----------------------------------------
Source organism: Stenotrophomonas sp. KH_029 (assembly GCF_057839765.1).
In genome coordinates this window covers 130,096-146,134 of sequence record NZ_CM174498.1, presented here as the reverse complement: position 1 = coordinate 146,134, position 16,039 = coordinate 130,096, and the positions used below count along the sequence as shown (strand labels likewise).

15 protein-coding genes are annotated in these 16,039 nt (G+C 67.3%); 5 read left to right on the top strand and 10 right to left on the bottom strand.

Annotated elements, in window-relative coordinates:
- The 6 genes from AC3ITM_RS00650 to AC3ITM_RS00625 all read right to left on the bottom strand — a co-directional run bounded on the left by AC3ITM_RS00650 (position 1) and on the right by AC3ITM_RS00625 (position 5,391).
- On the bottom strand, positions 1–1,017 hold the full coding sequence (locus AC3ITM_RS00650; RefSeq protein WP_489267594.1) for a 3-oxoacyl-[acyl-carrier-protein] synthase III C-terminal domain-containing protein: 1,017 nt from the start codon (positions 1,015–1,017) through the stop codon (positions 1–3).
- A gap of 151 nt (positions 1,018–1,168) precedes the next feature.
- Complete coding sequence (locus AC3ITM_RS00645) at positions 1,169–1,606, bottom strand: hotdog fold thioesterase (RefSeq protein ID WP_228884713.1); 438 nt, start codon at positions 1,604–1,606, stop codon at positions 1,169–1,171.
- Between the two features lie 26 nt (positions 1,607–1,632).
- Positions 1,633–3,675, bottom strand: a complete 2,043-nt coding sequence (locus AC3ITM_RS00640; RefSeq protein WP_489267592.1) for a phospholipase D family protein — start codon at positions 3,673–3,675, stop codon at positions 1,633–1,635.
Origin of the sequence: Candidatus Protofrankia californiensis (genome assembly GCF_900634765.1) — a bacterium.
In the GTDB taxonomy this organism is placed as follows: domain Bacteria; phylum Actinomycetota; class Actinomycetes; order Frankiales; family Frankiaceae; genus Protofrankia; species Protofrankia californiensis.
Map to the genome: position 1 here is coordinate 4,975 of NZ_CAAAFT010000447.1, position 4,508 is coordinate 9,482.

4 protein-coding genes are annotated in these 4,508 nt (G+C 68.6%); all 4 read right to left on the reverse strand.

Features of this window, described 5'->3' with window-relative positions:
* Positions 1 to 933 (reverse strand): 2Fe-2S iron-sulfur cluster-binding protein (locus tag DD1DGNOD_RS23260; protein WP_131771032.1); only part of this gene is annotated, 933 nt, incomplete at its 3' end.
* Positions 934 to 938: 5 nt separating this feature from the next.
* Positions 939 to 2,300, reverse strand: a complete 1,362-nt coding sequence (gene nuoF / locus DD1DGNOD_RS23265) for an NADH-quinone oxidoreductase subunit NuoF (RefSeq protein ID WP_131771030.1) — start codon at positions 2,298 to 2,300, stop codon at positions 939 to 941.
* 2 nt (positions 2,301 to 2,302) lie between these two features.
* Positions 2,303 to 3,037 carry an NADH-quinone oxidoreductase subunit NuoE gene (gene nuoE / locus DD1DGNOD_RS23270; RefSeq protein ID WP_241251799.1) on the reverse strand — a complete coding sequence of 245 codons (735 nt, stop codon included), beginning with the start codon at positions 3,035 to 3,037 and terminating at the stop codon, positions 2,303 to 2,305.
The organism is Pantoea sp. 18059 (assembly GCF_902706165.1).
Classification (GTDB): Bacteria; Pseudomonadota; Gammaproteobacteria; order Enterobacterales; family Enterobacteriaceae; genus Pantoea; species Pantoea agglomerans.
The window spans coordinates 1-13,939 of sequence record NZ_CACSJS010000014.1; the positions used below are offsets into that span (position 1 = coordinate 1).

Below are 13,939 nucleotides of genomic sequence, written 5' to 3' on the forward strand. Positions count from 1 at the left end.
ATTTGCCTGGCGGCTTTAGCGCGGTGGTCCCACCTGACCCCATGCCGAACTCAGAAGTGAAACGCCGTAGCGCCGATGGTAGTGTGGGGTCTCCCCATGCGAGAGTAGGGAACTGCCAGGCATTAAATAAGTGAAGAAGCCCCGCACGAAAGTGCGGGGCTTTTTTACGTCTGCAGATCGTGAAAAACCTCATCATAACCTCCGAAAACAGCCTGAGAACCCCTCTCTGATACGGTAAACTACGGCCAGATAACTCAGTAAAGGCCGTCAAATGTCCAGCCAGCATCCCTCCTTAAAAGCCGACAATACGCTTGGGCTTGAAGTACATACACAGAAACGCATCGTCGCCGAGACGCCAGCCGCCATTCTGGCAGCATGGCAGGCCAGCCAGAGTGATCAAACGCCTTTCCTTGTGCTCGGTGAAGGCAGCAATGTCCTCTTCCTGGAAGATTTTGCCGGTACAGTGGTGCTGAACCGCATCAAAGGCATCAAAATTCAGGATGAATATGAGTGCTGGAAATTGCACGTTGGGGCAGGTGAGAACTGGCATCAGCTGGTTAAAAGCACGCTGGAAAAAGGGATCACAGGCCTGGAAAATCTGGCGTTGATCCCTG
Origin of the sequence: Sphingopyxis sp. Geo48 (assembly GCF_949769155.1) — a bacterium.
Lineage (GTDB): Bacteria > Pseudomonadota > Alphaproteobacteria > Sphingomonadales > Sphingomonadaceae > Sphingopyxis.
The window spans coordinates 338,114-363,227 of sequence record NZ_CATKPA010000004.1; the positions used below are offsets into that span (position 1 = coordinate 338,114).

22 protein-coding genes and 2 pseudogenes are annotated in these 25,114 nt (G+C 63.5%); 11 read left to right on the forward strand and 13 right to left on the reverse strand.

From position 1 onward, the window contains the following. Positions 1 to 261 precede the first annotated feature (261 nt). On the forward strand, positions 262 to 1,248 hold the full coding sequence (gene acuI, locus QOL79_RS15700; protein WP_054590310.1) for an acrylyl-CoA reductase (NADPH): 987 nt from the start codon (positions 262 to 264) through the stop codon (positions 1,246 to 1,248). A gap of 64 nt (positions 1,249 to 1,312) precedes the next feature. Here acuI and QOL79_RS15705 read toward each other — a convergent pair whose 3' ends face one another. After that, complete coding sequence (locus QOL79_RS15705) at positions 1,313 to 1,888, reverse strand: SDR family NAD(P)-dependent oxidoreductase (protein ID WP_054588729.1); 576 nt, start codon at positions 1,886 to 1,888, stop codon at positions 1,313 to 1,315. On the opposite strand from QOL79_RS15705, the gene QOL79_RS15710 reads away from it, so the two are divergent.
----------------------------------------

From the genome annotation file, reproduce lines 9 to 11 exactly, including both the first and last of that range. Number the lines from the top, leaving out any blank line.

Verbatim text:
- Between the two features lie 26 nt (positions 1,607–1,632).
- Positions 1,633–3,675, bottom strand: a complete 2,043-nt coding sequence (locus AC3ITM_RS00640; RefSeq protein WP_489267592.1) for a phospholipase D family protein — start codon at positions 3,673–3,675, stop codon at positions 1,633–1,635.
Origin of the sequence: Candidatus Protofrankia californiensis (genome assembly GCF_900634765.1) — a bacterium.